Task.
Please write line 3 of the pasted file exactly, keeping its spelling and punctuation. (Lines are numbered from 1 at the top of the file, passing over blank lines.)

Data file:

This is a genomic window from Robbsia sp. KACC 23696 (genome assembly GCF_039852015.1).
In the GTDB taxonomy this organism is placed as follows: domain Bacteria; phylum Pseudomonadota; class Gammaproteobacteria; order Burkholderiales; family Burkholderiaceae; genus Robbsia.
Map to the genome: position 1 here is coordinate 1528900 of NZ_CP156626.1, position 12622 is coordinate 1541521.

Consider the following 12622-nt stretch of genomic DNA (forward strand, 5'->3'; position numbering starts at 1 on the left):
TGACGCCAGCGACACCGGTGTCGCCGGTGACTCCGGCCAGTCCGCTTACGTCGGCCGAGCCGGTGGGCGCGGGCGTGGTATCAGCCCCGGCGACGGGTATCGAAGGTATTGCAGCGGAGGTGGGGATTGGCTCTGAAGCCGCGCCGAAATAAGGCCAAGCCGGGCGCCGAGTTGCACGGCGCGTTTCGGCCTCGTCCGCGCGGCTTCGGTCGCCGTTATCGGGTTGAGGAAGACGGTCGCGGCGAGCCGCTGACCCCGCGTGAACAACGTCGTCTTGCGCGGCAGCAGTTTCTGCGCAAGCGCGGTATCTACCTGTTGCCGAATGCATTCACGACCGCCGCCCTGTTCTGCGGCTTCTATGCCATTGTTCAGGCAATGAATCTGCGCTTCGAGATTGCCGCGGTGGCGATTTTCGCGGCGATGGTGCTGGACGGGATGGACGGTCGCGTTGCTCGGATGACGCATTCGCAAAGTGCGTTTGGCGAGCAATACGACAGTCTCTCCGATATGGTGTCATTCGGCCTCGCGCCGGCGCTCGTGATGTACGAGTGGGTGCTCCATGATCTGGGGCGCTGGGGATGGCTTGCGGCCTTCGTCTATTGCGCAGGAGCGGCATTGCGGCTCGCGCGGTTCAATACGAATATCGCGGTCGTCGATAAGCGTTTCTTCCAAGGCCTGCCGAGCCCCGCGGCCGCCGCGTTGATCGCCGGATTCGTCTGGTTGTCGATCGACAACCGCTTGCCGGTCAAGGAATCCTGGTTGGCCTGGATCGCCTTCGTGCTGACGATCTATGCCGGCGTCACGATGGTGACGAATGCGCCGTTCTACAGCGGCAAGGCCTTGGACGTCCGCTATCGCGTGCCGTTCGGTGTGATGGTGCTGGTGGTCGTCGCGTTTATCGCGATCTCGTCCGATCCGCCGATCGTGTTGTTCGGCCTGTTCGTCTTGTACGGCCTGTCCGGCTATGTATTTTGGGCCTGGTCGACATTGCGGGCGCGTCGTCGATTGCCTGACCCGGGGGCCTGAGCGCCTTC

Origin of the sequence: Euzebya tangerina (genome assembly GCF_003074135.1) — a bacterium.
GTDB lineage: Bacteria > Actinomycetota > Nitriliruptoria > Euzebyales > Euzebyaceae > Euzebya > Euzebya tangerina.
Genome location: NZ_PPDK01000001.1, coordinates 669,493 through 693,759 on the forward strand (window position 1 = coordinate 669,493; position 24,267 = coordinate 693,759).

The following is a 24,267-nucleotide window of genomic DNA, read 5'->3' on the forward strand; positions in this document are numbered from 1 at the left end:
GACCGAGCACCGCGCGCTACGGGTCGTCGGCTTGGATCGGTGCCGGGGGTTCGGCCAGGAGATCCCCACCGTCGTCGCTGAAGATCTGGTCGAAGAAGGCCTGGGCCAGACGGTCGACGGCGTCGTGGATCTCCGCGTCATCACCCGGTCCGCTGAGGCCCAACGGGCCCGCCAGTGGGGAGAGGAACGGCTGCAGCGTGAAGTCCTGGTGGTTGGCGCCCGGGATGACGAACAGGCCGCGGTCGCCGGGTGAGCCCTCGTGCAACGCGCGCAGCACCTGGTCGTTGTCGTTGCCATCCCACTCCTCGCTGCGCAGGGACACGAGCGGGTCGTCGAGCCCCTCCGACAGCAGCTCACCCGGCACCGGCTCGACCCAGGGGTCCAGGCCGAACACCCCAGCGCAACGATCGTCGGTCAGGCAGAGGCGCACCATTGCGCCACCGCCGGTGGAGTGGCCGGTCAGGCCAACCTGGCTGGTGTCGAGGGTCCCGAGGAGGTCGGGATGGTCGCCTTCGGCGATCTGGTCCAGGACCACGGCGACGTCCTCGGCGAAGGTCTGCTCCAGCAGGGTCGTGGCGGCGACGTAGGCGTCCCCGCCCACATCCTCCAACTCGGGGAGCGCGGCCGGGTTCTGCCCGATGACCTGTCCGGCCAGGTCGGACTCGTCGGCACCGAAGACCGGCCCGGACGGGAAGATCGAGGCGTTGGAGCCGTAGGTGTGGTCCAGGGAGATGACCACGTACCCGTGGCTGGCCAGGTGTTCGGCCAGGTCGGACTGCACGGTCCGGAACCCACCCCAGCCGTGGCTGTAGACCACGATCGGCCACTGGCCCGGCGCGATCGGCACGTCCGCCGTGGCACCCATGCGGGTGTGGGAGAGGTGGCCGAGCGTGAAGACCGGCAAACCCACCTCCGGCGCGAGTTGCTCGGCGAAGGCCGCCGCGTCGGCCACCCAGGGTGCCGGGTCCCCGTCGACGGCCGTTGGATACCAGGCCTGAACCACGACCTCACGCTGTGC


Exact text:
Map to the genome: position 1 here is coordinate 1528900 of NZ_CP156626.1, position 12622 is coordinate 1541521.